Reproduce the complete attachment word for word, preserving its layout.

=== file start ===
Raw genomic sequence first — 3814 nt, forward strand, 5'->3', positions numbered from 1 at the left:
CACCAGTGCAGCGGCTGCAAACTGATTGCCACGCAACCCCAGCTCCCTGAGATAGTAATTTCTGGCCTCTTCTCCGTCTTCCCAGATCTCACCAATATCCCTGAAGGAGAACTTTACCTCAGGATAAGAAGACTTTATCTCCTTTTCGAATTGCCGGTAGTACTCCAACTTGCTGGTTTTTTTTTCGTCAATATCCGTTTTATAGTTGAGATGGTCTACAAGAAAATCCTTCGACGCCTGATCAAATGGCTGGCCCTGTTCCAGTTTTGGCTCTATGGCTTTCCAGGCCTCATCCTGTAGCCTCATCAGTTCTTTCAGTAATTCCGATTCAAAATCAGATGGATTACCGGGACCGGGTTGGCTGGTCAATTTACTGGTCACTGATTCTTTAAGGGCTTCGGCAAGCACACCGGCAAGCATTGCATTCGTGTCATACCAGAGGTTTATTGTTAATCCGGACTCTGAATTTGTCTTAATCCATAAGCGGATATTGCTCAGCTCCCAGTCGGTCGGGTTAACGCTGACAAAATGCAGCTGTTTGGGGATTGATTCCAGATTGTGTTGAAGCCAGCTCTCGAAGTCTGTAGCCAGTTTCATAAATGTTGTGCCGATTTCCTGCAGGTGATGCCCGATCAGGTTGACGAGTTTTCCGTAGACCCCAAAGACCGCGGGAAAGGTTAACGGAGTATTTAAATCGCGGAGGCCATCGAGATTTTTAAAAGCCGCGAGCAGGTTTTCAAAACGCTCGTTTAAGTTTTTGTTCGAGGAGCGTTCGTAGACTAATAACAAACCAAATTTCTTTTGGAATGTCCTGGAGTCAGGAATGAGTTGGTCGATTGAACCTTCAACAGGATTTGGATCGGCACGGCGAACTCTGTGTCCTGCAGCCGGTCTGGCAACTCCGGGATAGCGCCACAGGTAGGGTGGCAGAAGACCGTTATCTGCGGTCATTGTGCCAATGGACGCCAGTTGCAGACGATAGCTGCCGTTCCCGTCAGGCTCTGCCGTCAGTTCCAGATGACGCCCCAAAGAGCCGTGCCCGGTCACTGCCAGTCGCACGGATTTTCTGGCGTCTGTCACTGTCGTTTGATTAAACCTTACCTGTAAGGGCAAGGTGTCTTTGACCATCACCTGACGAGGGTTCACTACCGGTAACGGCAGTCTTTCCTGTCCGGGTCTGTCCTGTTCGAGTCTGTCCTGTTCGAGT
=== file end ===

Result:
Raw genomic sequence first — 3814 nt, forward strand, 5'->3', positions numbered from 1 at the left:
CACCAGTGCAGCGGCTGCAAACTGATTGCCACGCAACCCCAGCTCCCTGAGATAGTAATTTCTGGCCTCTTCTCCGTCTTCCCAGATCTCACCAATATCCCTGAAGGAGAACTTTACCTCAGGATAAGAAGACTTTATCTCCTTTTCGAATTGCCGGTAGTACTCCAACTTGCTGGTTTTTTTTTCGTCAATATCCGTTTTATAGTTGAGATGGTCTACAAGAAAATCCTTCGACGCCTGATCAAATGGCTGGCCCTGTTCCAGTTTTGGCTCTATGGCTTTCCAGGCCTCATCCTGTAGCCTCATCAGTTCTTTCAGTAATTCCGATTCAAAATCAGATGGATTACCGGGACCGGGTTGGCTGGTCAATTTACTGGTCACTGATTCTTTAAGGGCTTCGGCAAGCACACCGGCAAGCATTGCATTCGTGTCATACCAGAGGTTTATTGTTAATCCGGACTCTGAATTTGTCTTAATCCATAAGCGGATATTGCTCAGCTCCCAGTCGGTCGGGTTAACGCTGACAAAATGCAGCTGTTTGGGGATTGATTCCAGATTGTGTTGAAGCCAGCTCTCGAAGTCTGTAGCCAGTTTCATAAATGTTGTGCCGATTTCCTGCAGGTGATGCCCGATCAGGTTGACGAGTTTTCCGTAGACCCCAAAGACCGCGGGAAAGGTTAACGGAGTATTTAAATCGCGGAGGCCATCGAGATTTTTAAAAGCCGCGAGCAGGTTTTCAAAACGCTCGTTTAAGTTTTTGTTCGAGGAGCGTTCGTAGACTAATAACAAACCAAATTTCTTTTGGAATGTCCTGGAGTCAGGAATGAGTTGGTCGATTGAACCTTCAACAGGATTTGGATCGGCACGGCGAACTCTGTGTCCTGCAGCCGGTCTGGCAACTCCGGGATAGCGCCACAGGTAGGGTGGCAGAAGACCGTTATCTGCGGTCATTGTGCCAATGGACGCCAGTTGCAGACGATAGCTGCCGTTCCCGTCAGGCTCTGCCGTCAGTTCCAGATGACGCCCCAAAGAGCCGTGCCCGGTCACTGCCAGTCGCACGGATTTTCTGGCGTCTGTCACTGTCGTTTGATTAAACCTTACCTGTAAGGGCAAGGTGTCTTTGACCATCACCTGACGAGGGTTCACTACCGGTAACGGCAGTCTTTCCTGTCCGGGTCTGTCCTGTTCGAGTCTGTCCTGTTCGAGT